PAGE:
In some parts of the country, climate extremes compound the problem.
Some of you are thinking no one is homeless, because everyone can go to a shelter. That's not really so. In larger and colder cities, on some nights there aren't enough beds for the entire homeless population. In fact nationwide the estimate is that there are only 70 percent as many temporary beds in shelters as would be required for the entire homeless population, although in the past few years, the number of available shelter beds has actually increased, not decreased.
In major metro areas, shelters often limit the length of time one person can stay, and they often lock people out during the day. Shelters also may be infested with crime, lice, roaches, and bedbugs, not to mention of course loud and obnoxious drunks or mentally ill folk who sneaked in while acting normal.
The homeless also complain of weapons and various forms of intimidation, not to mention complete lack of privacy, in the shelters.
Like every human society, shelters have their own pecking order and their own informal norms of behavior, so people who can’t conform are left out (in the cold) again.
Lastly, of course health concerns made staying in shelters even less desirable during the worst points in the pandemic.
As a result of all these factors, there are going to be some homeless people in many neighborhoods. While we absolutely dispute the notion that homeless people are generally dangerous people, we do find that people living on the street doesn't portray an image that most of us would like for our neighborhoods. A neighborhood that is already teetering on the brink of decline needs to deal aggressively with any homeless problem that may exist.
Prevention is the best program. Below we discuss three essential elements of prevention.
1. Financial literacy should be taught in schools and to adults as needed. While states are busy trying to reform predatory lending, maybe they should require a good simple-to-read chart about financial issues to be distributed along with the payday loan!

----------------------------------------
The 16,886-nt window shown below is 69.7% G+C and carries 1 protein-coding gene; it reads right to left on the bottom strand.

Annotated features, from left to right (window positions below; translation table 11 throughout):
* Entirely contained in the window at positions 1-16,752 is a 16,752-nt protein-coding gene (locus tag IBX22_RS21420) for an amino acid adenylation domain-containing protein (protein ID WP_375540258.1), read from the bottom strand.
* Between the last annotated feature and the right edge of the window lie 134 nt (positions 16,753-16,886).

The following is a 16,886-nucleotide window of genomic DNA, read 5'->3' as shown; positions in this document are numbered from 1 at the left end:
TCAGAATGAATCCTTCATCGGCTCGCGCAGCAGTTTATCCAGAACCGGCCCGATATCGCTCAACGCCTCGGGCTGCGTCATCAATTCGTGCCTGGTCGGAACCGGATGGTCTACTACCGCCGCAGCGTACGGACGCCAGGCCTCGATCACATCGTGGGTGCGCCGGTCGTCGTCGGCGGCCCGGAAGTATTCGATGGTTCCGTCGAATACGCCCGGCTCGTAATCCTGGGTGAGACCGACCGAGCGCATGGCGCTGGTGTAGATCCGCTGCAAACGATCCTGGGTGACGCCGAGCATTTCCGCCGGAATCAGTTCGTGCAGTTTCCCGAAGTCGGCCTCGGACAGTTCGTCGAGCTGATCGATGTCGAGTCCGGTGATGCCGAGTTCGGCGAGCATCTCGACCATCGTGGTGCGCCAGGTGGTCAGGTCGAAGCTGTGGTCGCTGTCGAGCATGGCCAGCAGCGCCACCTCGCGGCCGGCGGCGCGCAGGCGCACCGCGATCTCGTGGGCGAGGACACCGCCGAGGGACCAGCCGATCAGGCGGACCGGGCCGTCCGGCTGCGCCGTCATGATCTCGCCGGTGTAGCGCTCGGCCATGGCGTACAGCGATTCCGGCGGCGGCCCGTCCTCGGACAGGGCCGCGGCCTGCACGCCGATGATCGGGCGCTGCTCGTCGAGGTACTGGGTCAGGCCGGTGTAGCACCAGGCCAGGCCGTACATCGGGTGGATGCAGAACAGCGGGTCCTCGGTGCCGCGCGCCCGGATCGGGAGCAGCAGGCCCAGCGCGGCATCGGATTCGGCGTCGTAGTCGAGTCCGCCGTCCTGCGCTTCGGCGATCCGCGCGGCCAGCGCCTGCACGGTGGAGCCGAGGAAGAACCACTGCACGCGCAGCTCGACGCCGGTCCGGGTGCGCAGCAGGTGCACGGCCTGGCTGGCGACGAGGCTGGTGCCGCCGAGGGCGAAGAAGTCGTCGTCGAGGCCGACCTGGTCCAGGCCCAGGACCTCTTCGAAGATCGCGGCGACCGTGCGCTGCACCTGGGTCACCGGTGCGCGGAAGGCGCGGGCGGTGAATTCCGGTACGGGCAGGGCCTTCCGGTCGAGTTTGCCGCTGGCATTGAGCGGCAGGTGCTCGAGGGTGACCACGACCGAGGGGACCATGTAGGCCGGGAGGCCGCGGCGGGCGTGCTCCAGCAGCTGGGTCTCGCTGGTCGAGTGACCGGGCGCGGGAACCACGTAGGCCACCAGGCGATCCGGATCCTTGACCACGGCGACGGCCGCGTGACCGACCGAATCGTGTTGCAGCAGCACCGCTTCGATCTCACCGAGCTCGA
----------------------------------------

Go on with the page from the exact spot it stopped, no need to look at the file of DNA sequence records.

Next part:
It's amazing to watch the reality television shows about people who are deeply in debt and don't even know the extent of their shortfall each month. Often these are well-educated younger people, so imagine what happens with less educated folks who are deep in denial, addiction, or mental illness.
2. Community retention and provision of affordable housing must become a priority. A community has a moral obligation to fight to retain whatever affordable housing it has. Note that in housing markets where rents are increasing rapidly, affordability then becomes a moving target as well. In plain language, usually wage increases are not keeping up with housing cost increases in the strong market cities and regions.
While the federal government theoretically doesn't allow public housing units to be destroyed without replacement, that doesn't seem to be enforced in many cities. We could give many specific examples, but in the interests of space, we won't.
Public housing can go vacant for months because its environment is so scary that no one wants to move in, or simply because the units haven't been repaired since the last people trashed the last place when they were evicted.
But beyond public housing as such, a community can look for opportunities when obsolete motel types go out of business, college dorms or student housing become vacant, and so forth. Community development dollars should go toward refurbishing these facilities into decent if modest housing allowing short-term leases if need be.
Neighborhoods and communities need to fight harder for affordable housing. Neighborhoods where there is any threat of gentrification need to be negotiating community benefits agreements requiring preservation, repair, or production of affordable housing before they throw support to a development proposal.